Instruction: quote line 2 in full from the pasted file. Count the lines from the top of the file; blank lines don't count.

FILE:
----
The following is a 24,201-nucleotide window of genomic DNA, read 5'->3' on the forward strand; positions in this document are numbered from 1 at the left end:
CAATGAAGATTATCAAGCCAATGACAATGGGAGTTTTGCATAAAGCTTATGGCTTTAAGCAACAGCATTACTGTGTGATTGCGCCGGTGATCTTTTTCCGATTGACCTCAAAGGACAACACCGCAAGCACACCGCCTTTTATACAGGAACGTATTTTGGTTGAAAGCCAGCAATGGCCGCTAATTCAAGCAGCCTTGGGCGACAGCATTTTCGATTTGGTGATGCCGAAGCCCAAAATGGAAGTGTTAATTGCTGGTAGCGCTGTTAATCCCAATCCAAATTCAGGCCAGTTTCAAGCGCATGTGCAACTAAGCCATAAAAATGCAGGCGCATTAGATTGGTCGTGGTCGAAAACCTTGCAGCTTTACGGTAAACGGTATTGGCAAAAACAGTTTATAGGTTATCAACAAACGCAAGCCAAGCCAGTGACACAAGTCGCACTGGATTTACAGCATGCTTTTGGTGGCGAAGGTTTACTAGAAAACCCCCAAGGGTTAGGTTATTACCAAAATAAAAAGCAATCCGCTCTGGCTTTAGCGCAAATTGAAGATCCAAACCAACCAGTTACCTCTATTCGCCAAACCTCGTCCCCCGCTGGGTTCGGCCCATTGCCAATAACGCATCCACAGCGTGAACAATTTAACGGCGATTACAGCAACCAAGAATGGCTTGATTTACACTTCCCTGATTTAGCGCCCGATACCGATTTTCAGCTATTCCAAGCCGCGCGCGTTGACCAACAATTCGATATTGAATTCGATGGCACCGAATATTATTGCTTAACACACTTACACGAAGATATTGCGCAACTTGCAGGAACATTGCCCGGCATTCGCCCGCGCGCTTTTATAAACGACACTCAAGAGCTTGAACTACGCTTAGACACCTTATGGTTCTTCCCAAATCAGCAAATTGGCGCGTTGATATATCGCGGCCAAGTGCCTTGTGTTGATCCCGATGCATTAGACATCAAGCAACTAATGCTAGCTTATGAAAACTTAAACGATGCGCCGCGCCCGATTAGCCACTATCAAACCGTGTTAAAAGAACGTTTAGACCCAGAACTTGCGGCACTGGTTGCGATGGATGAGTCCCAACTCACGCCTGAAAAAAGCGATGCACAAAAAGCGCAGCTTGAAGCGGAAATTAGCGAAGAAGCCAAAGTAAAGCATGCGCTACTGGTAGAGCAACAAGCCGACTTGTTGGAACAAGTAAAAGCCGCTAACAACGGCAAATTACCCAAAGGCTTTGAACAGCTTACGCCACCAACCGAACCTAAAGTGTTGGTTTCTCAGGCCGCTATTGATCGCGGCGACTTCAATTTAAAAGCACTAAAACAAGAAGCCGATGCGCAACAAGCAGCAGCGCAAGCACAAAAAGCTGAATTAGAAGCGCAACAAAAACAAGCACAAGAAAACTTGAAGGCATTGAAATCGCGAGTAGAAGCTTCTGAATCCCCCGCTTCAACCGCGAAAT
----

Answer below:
CAATGAAGATTATCAAGCCAATGACAATGGGAGTTTTGCATAAAGCTTATGGCTTTAAGCAACAGCATTACTGTGTGATTGCGCCGGTGATCTTTTTCCGATTGACCTCAAAGGACAACACCGCAAGCACACCGCCTTTTATACAGGAACGTATTTTGGTTGAAAGCCAGCAATGGCCGCTAATTCAAGCAGCCTTGGGCGACAGCATTTTCGATTTGGTGATGCCGAAGCCCAAAATGGAAGTGTTAATTGCTGGTAGCGCTGTTAATCCCAATCCAAATTCAGGCCAGTTTCAAGCGCATGTGCAACTAAGCCATAAAAATGCAGGCGCATTAGATTGGTCGTGGTCGAAAACCTTGCAGCTTTACGGTAAACGGTATTGGCAAAAACAGTTTATAGGTTATCAACAAACGCAAGCCAAGCCAGTGACACAAGTCGCACTGGATTTACAGCATGCTTTTGGTGGCGAAGGTTTACTAGAAAACCCCCAAGGGTTAGGTTATTACCAAAATAAAAAGCAATCCGCTCTGGCTTTAGCGCAAATTGAAGATCCAAACCAACCAGTTACCTCTATTCGCCAAACCTCGTCCCCCGCTGGGTTCGGCCCATTGCCAATAACGCATCCACAGCGTGAACAATTTAACGGCGATTACAGCAACCAAGAATGGCTTGATTTACACTTCCCTGATTTAGCGCCCGATACCGATTTTCAGCTATTCCAAGCCGCGCGCGTTGACCAACAATTCGATATTGAATTCGATGGCACCGAATATTATTGCTTAACACACTTACACGAAGATATTGCGCAACTTGCAGGAACATTGCCCGGCATTCGCCCGCGCGCTTTTATAAACGACACTCAAGAGCTTGAACTACGCTTAGACACCTTATGGTTCTTCCCAAATCAGCAAATTGGCGCGTTGATATATCGCGGCCAAGTGCCTTGTGTTGATCCCGATGCATTAGACATCAAGCAACTAATGCTAGCTTATGAAAACTTAAACGATGCGCCGCGCCCGATTAGCCACTATCAAACCGTGTTAAAAGAACGTTTAGACCCAGAACTTGCGGCACTGGTTGCGATGGATGAGTCCCAACTCACGCCTGAAAAAAGCGATGCACAAAAAGCGCAGCTTGAAGCGGAAATTAGCGAAGAAGCCAAAGTAAAGCATGCGCTACTGGTAGAGCAACAAGCCGACTTGTTGGAACAAGTAAAAGCCGCTAACAACGGCAAATTACCCAAAGGCTTTGAACAGCTTACGCCACCAACCGAACCTAAAGTGTTGGTTTCTCAGGCCGCTATTGATCGCGGCGACTTCAATTTAAAAGCACTAAAACAAGAAGCCGATGCGCAACAAGCAGCAGCGCAAGCACAAAAAGCTGAATTAGAAGCGCAACAAAAACAAGCACAAGAAAACTTGAAGGCATTGAAATCGCGAGTAGAAGCTTCTGAATCCCCCGCTTCAACCGCGAAAT